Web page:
Ngorongoro Crater, Tanzania
The Ngorongoro Crater is a conservation area and a UNESCO world heritage site that probably has the highest concentration of wild animals per square meter in Tanzania. Wherever you go, you’ll encounter some wildlife. The crater is a 265 km2 volcanic caldera that is 600 m deep, and it’s home to over 25,000 large animals. The legendary annual wildebeest and zebra migration also passes through Ngorongoro, as 1.7 million wildebeest, 260,000 zebra and 470,000 gazelles move south toward Ndutu in December and north to Kenya in June to find food and water as the seasons change.
Just like a human fingerprint, every zebra’s stripe pattern is unique.
The “Big 5” game animals in Africa are the African lion, African elephant, Cape buffalo, African leopard and the white/black rhinoceros. Sometimes in Ngorongoro, you can spot all the Big 5 in a single day. We didn’t see all of them during our visit, unfortunately, as we only spotted leopards in the Serengeti. However, if you want to see a black rhino, this is the location to be. Ngorongoro is the only place in Tanzania where the chance of seeing them is high. You can also find rhinos in the Serengeti; but even so, our guide (Maningo) only saw a rhino in the Serengeti once over two years. In Ngorongoro, he sees them on every trip. Ngorongoro hosts 26 rhinos that rangers protect 24/7. Off-road driving isn’t permitted, and sadly, these animals are often only seen from far away.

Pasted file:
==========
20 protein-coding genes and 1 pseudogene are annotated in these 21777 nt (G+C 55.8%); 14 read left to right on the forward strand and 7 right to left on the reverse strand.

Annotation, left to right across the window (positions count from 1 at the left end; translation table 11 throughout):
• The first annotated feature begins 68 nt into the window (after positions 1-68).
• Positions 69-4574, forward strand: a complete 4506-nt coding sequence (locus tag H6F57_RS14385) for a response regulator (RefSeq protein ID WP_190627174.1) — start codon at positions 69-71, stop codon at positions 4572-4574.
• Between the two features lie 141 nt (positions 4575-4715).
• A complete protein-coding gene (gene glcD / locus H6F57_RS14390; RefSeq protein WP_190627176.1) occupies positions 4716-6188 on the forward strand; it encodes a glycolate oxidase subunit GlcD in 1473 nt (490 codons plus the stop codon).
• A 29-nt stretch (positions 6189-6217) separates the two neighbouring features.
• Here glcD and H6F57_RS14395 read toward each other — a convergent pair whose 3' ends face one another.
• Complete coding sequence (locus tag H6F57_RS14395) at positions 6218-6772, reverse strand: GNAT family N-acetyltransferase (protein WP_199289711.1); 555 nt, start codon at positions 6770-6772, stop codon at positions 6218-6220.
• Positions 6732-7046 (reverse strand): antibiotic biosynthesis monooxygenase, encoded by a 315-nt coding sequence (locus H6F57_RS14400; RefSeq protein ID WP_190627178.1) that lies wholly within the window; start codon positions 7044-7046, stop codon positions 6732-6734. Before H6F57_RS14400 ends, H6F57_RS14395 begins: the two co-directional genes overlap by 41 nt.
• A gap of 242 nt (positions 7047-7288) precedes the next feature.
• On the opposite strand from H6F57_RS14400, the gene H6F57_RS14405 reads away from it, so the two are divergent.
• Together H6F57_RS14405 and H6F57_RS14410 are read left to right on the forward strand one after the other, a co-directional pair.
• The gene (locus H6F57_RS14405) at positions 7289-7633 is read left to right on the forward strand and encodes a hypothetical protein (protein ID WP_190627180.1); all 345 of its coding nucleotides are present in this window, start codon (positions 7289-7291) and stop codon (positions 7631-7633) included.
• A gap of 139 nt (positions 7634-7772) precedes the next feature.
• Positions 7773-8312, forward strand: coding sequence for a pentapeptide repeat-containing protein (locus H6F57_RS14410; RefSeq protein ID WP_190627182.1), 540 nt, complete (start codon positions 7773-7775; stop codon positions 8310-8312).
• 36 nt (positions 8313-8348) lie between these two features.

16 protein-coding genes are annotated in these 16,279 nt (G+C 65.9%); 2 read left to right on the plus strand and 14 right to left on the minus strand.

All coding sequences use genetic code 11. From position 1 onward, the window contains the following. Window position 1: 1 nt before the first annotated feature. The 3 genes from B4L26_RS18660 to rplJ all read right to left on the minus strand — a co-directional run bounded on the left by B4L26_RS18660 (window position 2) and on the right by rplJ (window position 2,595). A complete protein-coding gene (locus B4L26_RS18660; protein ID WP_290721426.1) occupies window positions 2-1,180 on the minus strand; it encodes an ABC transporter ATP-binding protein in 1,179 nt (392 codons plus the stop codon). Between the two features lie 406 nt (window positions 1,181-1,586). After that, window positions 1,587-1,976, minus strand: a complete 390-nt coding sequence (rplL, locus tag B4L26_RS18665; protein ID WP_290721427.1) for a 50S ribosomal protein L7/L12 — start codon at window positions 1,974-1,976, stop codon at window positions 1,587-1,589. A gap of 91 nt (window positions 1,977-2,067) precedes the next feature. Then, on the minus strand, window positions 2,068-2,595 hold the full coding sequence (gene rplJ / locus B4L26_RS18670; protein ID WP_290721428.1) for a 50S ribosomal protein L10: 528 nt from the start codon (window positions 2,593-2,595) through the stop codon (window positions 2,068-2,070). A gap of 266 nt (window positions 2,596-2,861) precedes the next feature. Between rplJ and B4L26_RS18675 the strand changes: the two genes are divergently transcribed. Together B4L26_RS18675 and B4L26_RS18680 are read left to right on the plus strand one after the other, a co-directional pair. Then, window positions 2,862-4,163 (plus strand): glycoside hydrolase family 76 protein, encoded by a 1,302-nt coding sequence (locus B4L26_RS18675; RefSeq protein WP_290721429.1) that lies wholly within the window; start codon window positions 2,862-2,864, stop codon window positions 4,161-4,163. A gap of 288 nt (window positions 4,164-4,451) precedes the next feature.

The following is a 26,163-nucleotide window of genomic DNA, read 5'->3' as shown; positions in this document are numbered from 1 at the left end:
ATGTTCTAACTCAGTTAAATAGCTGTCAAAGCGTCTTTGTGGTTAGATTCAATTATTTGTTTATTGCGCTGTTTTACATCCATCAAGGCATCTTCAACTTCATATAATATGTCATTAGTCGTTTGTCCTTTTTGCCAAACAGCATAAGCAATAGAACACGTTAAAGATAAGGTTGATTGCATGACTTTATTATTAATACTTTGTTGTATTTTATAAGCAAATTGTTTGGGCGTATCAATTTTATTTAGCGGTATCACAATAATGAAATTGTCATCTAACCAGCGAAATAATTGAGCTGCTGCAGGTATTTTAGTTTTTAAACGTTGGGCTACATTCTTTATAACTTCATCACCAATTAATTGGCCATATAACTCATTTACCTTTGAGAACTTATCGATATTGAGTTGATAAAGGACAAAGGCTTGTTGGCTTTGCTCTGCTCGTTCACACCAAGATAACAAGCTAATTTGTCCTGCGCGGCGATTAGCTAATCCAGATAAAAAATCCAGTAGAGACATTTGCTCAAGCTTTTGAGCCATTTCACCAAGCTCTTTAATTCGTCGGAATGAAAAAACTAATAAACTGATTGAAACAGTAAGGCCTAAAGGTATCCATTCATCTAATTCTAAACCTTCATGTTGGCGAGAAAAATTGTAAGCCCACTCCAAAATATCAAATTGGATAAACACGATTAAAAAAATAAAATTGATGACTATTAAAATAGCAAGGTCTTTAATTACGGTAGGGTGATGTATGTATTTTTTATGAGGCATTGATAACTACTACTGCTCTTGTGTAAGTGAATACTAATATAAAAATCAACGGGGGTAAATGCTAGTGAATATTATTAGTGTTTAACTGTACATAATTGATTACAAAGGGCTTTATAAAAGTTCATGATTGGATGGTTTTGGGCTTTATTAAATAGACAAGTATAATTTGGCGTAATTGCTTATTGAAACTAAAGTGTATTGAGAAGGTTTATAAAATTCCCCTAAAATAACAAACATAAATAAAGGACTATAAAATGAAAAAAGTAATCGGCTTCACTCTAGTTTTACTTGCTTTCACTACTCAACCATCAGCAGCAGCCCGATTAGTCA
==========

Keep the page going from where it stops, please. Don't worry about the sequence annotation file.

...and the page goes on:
It’s important to note the weather while planning your trip to Ngorongoro, as it can get extremely chilly. We visited Tanzania in December, and we only needed to wear windbreakers on top of our woolly sweaters in Ngorongoro – and still, it wasn’t warm enough. From June to September, temperatures can drop as low as 10°C, and the fog can be so thick that you won’t see anything. That day, we were really unlucky. As we began our descent into the crater, the weather started getting worse and worse. It was either raining heavily or overcast with black clouds the whole day. We’re still wondering how we managed to take any photos. :) When we were leaving the crater, the weather suddenly improved: the sun came up, and a bright rainbow appeared in the sky. Indeed, we were just unlucky!
The crater also has the densest known population of lions, totaling 62 animals. With so much food roaming around, they’ve become rather lazy.
There are also many small Maasai villages (called “boma”) around the Ngorongoro crater. We visited one of these places. No other tourists or cars were near the boma, so it’s hard to say if it was a “tourist attraction” or a real village. The Maasai sang and performed a “jumping ritual” in which we also participated.
We were then allowed to walk around the village. One family presented their hut, and the local school was also shown to us. Our visit was very hasty, and we were constantly interrupted when trying to take any photos. Fifteen minutes later, we were literally thrown out. In general, we have mixed impressions about the visit; it was interesting to meet a Maasai tribe, but we also felt remarkably uncomfortable and unwelcome.
Visited December 2009